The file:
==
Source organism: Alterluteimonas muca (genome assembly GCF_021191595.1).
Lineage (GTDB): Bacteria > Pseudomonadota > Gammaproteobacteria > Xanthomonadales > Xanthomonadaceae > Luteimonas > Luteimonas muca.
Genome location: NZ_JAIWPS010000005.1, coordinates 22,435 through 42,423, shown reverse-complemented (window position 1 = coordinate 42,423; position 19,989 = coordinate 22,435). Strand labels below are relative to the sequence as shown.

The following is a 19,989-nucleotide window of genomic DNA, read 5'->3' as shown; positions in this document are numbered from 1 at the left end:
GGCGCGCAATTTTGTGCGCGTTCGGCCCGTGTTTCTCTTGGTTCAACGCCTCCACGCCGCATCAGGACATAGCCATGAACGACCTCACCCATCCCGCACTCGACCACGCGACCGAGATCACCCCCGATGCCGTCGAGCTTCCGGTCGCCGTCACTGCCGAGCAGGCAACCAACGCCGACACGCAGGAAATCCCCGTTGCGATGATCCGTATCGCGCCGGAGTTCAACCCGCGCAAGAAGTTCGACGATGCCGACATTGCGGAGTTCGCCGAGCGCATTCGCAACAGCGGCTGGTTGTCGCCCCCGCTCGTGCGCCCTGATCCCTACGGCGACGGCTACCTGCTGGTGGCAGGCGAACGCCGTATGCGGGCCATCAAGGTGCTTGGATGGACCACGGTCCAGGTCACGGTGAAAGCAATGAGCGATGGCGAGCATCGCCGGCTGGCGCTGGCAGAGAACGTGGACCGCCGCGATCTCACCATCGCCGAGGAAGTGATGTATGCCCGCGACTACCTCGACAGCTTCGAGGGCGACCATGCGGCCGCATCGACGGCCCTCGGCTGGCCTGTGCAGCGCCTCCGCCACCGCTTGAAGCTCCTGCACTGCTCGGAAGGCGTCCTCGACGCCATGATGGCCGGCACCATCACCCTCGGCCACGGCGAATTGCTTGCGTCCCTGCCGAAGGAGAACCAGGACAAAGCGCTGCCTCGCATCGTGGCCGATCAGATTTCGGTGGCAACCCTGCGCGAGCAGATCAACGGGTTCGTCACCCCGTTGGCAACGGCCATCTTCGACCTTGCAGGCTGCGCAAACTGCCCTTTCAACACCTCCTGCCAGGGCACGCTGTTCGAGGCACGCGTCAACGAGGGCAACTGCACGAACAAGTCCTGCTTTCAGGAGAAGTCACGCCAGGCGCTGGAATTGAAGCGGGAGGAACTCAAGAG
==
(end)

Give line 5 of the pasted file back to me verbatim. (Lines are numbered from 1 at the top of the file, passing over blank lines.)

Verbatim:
GGCGCGCAATTTTGTGCGCGTTCGGCCCGTGTTTCTCTTGGTTCAACGCCTCCACGCCGCATCAGGACATAGCCATGAACGACCTCACCCATCCCGCACTCGACCACGCGACCGAGATCACCCCCGATGCCGTCGAGCTTCCGGTCGCCGTCACTGCCGAGCAGGCAACCAACGCCGACACGCAGGAAATCCCCGTTGCGATGATCCGTATCGCGCCGGAGTTCAACCCGCGCAAGAAGTTCGACGATGCCGACATTGCGGAGTTCGCCGAGCGCATTCGCAACAGCGGCTGGTTGTCGCCCCCGCTCGTGCGCCCTGATCCCTACGGCGACGGCTACCTGCTGGTGGCAGGCGAACGCCGTATGCGGGCCATCAAGGTGCTTGGATGGACCACGGTCCAGGTCACGGTGAAAGCAATGAGCGATGGCGAGCATCGCCGGCTGGCGCTGGCAGAGAACGTGGACCGCCGCGATCTCACCATCGCCGAGGAAGTGATGTATGCCCGCGACTACCTCGACAGCTTCGAGGGCGACCATGCGGCCGCATCGACGGCCCTCGGCTGGCCTGTGCAGCGCCTCCGCCACCGCTTGAAGCTCCTGCACTGCTCGGAAGGCGTCCTCGACGCCATGATGGCCGGCACCATCACCCTCGGCCACGGCGAATTGCTTGCGTCCCTGCCGAAGGAGAACCAGGACAAAGCGCTGCCTCGCATCGTGGCCGATCAGATTTCGGTGGCAACCCTGCGCGAGCAGATCAACGGGTTCGTCACCCCGTTGGCAACGGCCATCTTCGACCTTGCAGGCTGCGCAAACTGCCCTTTCAACACCTCCTGCCAGGGCACGCTGTTCGAGGCACGCGTCAACGAGGGCAACTGCACGAACAAGTCCTGCTTTCAGGAGAAGTCACGCCAGGCGCTGGAATTGAAGCGGGAGGAACTCAAGAG